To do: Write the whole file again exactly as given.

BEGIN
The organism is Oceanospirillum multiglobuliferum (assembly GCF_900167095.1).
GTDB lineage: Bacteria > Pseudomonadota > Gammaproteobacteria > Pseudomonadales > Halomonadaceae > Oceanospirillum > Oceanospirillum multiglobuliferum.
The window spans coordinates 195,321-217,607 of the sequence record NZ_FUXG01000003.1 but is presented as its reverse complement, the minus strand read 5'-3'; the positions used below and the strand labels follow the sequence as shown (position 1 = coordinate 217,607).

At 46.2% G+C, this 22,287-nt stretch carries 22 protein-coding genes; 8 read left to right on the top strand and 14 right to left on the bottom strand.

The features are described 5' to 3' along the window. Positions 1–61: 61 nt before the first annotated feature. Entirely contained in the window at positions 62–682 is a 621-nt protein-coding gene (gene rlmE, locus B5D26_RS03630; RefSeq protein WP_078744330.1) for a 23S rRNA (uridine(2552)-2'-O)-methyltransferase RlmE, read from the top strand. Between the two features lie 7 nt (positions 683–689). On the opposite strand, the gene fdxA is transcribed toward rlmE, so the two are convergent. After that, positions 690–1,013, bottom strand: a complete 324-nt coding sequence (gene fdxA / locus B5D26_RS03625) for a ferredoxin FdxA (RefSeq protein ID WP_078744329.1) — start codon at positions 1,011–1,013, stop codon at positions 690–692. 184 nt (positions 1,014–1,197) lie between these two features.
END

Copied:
The organism is Oceanospirillum multiglobuliferum (assembly GCF_900167095.1).
GTDB lineage: Bacteria > Pseudomonadota > Gammaproteobacteria > Pseudomonadales > Halomonadaceae > Oceanospirillum > Oceanospirillum multiglobuliferum.
The window spans coordinates 195,321-217,607 of the sequence record NZ_FUXG01000003.1 but is presented as its reverse complement, the minus strand read 5'-3'; the positions used below and the strand labels follow the sequence as shown (position 1 = coordinate 217,607).

At 46.2% G+C, this 22,287-nt stretch carries 22 protein-coding genes; 8 read left to right on the top strand and 14 right to left on the bottom strand.

The features are described 5' to 3' along the window. Positions 1–61: 61 nt before the first annotated feature. Entirely contained in the window at positions 62–682 is a 621-nt protein-coding gene (gene rlmE, locus B5D26_RS03630; RefSeq protein WP_078744330.1) for a 23S rRNA (uridine(2552)-2'-O)-methyltransferase RlmE, read from the top strand. Between the two features lie 7 nt (positions 683–689). On the opposite strand, the gene fdxA is transcribed toward rlmE, so the two are convergent. After that, positions 690–1,013, bottom strand: a complete 324-nt coding sequence (gene fdxA / locus B5D26_RS03625) for a ferredoxin FdxA (RefSeq protein ID WP_078744329.1) — start codon at positions 1,011–1,013, stop codon at positions 690–692. 184 nt (positions 1,014–1,197) lie between these two features.